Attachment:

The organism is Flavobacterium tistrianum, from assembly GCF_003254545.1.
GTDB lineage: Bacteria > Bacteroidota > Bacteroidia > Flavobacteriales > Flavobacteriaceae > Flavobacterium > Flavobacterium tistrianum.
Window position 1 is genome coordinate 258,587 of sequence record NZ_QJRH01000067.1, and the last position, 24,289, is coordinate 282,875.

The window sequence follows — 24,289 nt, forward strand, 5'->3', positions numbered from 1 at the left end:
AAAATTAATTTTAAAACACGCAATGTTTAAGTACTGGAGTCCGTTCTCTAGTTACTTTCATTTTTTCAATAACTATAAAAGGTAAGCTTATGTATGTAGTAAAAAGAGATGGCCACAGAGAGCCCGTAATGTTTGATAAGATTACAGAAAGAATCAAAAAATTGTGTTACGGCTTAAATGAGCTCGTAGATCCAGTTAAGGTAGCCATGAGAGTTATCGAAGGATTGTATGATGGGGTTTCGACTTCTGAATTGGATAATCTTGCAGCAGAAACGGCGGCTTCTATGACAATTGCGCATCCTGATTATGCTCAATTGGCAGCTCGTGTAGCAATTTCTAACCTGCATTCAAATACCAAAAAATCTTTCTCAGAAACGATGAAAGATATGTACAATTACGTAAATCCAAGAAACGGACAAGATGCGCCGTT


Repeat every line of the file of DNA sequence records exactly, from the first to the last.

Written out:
The organism is Flavobacterium tistrianum, from assembly GCF_003254545.1.
GTDB lineage: Bacteria > Bacteroidota > Bacteroidia > Flavobacteriales > Flavobacteriaceae > Flavobacterium > Flavobacterium tistrianum.
Window position 1 is genome coordinate 258,587 of sequence record NZ_QJRH01000067.1, and the last position, 24,289, is coordinate 282,875.

The window sequence follows — 24,289 nt, forward strand, 5'->3', positions numbered from 1 at the left end:
AAAATTAATTTTAAAACACGCAATGTTTAAGTACTGGAGTCCGTTCTCTAGTTACTTTCATTTTTTCAATAACTATAAAAGGTAAGCTTATGTATGTAGTAAAAAGAGATGGCCACAGAGAGCCCGTAATGTTTGATAAGATTACAGAAAGAATCAAAAAATTGTGTTACGGCTTAAATGAGCTCGTAGATCCAGTTAAGGTAGCCATGAGAGTTATCGAAGGATTGTATGATGGGGTTTCGACTTCTGAATTGGATAATCTTGCAGCAGAAACGGCGGCTTCTATGACAATTGCGCATCCTGATTATGCTCAATTGGCAGCTCGTGTAGCAATTTCTAACCTGCATTCAAATACCAAAAAATCTTTCTCAGAAACGATGAAAGATATGTACAATTACGTAAATCCAAGAAACGGACAAGATGCGCCGTT